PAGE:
Jan. 12, 2023 – Pa. DOR: Business Tax Updates to the myPATH System Webcast
Please join the PICPA and the Pennsylvania Department of Revenue (DOR) for an update on business taxes and the myPath system. Alicia Gonse, chief of the DOR Customer Experience Center, will cover changes affecting business taxpayers and provide an overview of updates to the myPath system.
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IFO to Release Economic and Budget Outlook
The Independent Fiscal Office will release its long-term demographic, economic, and budget outlook for fiscal years 2022-2023 to 2027-2028 on Tuesday, Nov. 15.
The presentation includes a revenue update for the current fiscal year and considers the impact of recent demographic and economic trends for future budget surpluses or deficits. Also, Congressional Budget Office Director Phillip Swagel will discuss the economic and budget outlook for the United States and take questions following his presentation.
Members can register to attend virtually here. Look for Legislative Update’s coverage of this event in next week’s email.
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Report Highlights Pa.’s Dire Legal Climate
Pennsylvania’s legal climate received another notorious distinction – this time as one of the country’s worst environments for large personal injury verdicts, or what the U.S. Chamber of Commerce calls “nuclear judicial verdicts.” The negative designation can be found in the Chamber’s Institute for Legal Reform Nuclear Verdicts: Trends, Causes, and Solutions report.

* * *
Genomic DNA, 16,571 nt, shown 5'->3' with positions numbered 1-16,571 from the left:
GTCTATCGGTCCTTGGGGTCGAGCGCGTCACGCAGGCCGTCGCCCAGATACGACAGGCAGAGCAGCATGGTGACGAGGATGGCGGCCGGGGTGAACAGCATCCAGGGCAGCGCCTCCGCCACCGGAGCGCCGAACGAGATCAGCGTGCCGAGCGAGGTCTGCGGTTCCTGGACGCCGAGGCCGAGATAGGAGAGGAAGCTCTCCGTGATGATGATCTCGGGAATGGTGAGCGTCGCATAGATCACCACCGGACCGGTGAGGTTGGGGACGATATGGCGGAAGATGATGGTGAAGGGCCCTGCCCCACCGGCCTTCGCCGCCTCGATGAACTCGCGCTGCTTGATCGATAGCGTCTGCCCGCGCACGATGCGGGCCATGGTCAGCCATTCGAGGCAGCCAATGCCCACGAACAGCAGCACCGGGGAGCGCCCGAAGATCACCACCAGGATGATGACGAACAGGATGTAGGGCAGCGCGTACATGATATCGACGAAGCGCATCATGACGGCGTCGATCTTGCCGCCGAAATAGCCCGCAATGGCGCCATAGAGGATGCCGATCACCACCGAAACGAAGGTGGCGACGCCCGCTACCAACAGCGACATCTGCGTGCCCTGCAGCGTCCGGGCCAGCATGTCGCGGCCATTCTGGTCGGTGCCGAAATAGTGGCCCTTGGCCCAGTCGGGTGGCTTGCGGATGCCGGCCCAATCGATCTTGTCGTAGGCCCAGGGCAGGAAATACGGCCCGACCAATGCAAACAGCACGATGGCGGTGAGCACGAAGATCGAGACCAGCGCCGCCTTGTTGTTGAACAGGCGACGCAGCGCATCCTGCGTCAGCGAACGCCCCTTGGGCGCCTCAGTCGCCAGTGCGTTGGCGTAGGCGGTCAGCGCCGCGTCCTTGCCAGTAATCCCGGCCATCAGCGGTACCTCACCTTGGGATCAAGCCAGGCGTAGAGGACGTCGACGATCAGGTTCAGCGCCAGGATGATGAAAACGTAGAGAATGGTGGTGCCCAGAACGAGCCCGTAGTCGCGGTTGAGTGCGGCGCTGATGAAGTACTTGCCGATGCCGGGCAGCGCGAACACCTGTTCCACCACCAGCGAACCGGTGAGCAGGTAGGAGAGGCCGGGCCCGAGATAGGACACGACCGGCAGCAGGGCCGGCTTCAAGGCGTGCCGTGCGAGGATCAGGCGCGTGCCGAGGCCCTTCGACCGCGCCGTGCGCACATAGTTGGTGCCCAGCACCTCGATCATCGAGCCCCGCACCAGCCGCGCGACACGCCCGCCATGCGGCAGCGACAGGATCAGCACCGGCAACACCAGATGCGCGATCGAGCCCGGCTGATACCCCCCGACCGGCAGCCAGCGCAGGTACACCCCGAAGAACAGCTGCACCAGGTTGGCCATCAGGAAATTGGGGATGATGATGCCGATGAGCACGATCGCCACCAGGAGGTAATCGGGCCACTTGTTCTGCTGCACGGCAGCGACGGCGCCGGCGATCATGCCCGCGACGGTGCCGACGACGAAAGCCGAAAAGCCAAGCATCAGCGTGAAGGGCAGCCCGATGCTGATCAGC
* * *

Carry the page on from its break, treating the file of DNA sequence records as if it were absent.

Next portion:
The report defines a nuclear verdict as a jury verdict of $10 million or more in personal injury and medical malpractice lawsuits and covers the period between 2010 and 2019. The data show that during the period analyzed there were 78 nuclear verdicts in Pennsylvania, totaling $11 billion in awards. The median verdict was $20 million.
“The scales of justice in Pennsylvania are unfairly tilted to the benefit of plaintiffs’ attorneys…With forum shopping once again allowed in the state, trial lawyers will be flocking to Philadelphia and other high-verdict jurisdictions in an attempt to score jackpot paydays,” notes Curt Schroder, executive director of the Pennsylvania Coalition for Civil Justice Reform.
More than half of Pennsylvania’s nuclear verdicts took place in the Philadelphia Court of Common Pleas, which has routinely been ranked as a top “Judicial Hellhole” by the American Tort Reform Foundation in its annual report of the country’s most unjust courts and state civil justice systems that are ripe for lawsuit abuse.
Schroder urges state lawmakers to address venue once and for all to bring fairness and balance back to the state’s legal environment.
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Request for Electronic Dissemination of S Corp K-1s
The AICPA recently submitted to the IRS and the U.S. Treasury Department a request to provide for the electronic dissemination of S corporation Schedule K-1s to shareholders. Revenue Procedure 2012-17 granted this ability to partnerships, but S corporations have not yet been extended the same permission.
The letter states that, “Per Revenue Procedure 2012-17, partnerships are permitted to electronically provide Schedules K-1 to their partners … [and] that the new rules can make it easier for partnerships to provide this necessary information to their partners, and will reduce the expense associated with printing and mailing K-1s to partners who elect to receive them electronically.”
The AICPA recommends that the Treasury and the IRS issue a revenue procedure that allows S corporations to provide K-1s to their shareholders electronically. The letter points out that issuing guidance in the form of a revenue procedure will offer the most efficient means by which to extend the benefits of Revenue Procedure 2012-17 to S corporations in time for the next filing season.